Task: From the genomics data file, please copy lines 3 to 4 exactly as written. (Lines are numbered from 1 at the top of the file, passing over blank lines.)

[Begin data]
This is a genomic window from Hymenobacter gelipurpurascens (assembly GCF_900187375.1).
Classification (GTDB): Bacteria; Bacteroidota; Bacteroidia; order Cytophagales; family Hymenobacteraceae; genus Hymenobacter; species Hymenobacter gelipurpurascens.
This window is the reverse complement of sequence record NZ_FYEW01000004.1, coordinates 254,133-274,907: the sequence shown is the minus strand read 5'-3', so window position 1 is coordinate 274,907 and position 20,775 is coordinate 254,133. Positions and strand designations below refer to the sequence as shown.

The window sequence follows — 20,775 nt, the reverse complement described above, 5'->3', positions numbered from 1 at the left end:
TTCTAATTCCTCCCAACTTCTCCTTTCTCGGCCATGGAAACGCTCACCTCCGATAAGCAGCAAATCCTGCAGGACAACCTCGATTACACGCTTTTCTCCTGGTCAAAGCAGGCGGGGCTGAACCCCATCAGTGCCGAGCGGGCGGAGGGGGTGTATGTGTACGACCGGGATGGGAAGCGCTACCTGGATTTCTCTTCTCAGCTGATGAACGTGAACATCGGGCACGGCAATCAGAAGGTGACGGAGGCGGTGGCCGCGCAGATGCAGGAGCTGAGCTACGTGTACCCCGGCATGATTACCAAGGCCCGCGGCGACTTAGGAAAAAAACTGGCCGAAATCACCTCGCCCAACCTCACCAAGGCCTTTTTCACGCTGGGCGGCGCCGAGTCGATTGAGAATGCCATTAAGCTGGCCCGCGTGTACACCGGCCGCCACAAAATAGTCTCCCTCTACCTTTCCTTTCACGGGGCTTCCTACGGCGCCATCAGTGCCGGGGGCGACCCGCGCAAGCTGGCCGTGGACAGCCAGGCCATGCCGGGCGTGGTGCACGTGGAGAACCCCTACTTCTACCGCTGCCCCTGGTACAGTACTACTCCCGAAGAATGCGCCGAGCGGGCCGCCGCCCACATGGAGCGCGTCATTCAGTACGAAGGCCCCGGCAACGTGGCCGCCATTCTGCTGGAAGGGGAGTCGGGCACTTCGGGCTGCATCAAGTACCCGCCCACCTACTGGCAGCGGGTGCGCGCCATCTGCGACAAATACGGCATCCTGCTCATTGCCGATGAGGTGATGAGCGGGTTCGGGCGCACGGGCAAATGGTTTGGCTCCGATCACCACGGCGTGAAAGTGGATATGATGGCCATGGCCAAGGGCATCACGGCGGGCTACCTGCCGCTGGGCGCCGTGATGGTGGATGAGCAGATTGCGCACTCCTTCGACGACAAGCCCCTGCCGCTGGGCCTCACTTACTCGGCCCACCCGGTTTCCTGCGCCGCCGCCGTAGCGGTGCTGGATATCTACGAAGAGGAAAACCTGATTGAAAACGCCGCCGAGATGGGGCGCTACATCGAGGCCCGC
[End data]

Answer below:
This window is the reverse complement of sequence record NZ_FYEW01000004.1, coordinates 254,133-274,907: the sequence shown is the minus strand read 5'-3', so window position 1 is coordinate 274,907 and position 20,775 is coordinate 254,133. Positions and strand designations below refer to the sequence as shown.

The window sequence follows — 20,775 nt, the reverse complement described above, 5'->3', positions numbered from 1 at the left end: